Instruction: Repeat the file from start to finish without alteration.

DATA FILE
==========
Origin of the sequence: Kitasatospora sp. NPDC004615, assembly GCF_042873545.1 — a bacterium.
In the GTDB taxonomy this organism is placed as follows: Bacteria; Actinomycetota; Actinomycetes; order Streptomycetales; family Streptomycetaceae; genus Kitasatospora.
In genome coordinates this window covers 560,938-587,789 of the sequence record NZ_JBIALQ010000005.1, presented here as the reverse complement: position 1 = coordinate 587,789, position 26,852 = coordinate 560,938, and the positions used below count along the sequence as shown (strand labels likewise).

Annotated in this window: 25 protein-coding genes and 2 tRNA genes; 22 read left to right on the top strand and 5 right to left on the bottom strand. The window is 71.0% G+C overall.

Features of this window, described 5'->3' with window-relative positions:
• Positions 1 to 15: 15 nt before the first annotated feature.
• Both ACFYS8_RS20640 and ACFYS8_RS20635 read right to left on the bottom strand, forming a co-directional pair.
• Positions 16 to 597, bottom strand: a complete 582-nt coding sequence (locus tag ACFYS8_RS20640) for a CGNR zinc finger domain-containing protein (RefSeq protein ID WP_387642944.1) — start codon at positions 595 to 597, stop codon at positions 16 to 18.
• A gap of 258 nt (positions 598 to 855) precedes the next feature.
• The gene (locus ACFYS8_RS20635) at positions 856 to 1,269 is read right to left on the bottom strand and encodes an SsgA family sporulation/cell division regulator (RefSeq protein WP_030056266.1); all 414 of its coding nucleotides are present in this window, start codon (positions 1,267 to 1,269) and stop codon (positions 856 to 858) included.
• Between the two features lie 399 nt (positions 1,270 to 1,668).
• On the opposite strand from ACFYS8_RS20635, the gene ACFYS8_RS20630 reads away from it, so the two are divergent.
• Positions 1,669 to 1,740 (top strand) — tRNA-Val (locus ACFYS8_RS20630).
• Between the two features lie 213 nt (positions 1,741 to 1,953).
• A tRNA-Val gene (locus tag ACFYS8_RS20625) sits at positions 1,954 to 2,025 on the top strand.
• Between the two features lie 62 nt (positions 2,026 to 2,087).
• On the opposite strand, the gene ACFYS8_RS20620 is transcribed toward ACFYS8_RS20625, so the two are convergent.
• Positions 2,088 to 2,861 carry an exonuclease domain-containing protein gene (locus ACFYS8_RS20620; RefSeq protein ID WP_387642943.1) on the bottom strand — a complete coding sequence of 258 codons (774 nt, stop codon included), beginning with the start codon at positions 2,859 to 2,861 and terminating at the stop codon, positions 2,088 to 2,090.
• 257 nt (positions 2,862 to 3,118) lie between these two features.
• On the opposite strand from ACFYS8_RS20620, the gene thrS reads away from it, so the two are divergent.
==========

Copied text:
Origin of the sequence: Kitasatospora sp. NPDC004615, assembly GCF_042873545.1 — a bacterium.
In the GTDB taxonomy this organism is placed as follows: Bacteria; Actinomycetota; Actinomycetes; order Streptomycetales; family Streptomycetaceae; genus Kitasatospora.
In genome coordinates this window covers 560,938-587,789 of the sequence record NZ_JBIALQ010000005.1, presented here as the reverse complement: position 1 = coordinate 587,789, position 26,852 = coordinate 560,938, and the positions used below count along the sequence as shown (strand labels likewise).

Annotated in this window: 25 protein-coding genes and 2 tRNA genes; 22 read left to right on the top strand and 5 right to left on the bottom strand. The window is 71.0% G+C overall.

Features of this window, described 5'->3' with window-relative positions:
• Positions 1 to 15: 15 nt before the first annotated feature.
• Both ACFYS8_RS20640 and ACFYS8_RS20635 read right to left on the bottom strand, forming a co-directional pair.
• Positions 16 to 597, bottom strand: a complete 582-nt coding sequence (locus tag ACFYS8_RS20640) for a CGNR zinc finger domain-containing protein (RefSeq protein ID WP_387642944.1) — start codon at positions 595 to 597, stop codon at positions 16 to 18.
• A gap of 258 nt (positions 598 to 855) precedes the next feature.
• The gene (locus ACFYS8_RS20635) at positions 856 to 1,269 is read right to left on the bottom strand and encodes an SsgA family sporulation/cell division regulator (RefSeq protein WP_030056266.1); all 414 of its coding nucleotides are present in this window, start codon (positions 1,267 to 1,269) and stop codon (positions 856 to 858) included.
• Between the two features lie 399 nt (positions 1,270 to 1,668).
• On the opposite strand from ACFYS8_RS20635, the gene ACFYS8_RS20630 reads away from it, so the two are divergent.
• Positions 1,669 to 1,740 (top strand) — tRNA-Val (locus ACFYS8_RS20630).
• Between the two features lie 213 nt (positions 1,741 to 1,953).
• A tRNA-Val gene (locus tag ACFYS8_RS20625) sits at positions 1,954 to 2,025 on the top strand.
• Between the two features lie 62 nt (positions 2,026 to 2,087).
• On the opposite strand, the gene ACFYS8_RS20620 is transcribed toward ACFYS8_RS20625, so the two are convergent.
• Positions 2,088 to 2,861 carry an exonuclease domain-containing protein gene (locus ACFYS8_RS20620; RefSeq protein ID WP_387642943.1) on the bottom strand — a complete coding sequence of 258 codons (774 nt, stop codon included), beginning with the start codon at positions 2,859 to 2,861 and terminating at the stop codon, positions 2,088 to 2,090.
• 257 nt (positions 2,862 to 3,118) lie between these two features.
• On the opposite strand from ACFYS8_RS20620, the gene thrS reads away from it, so the two are divergent.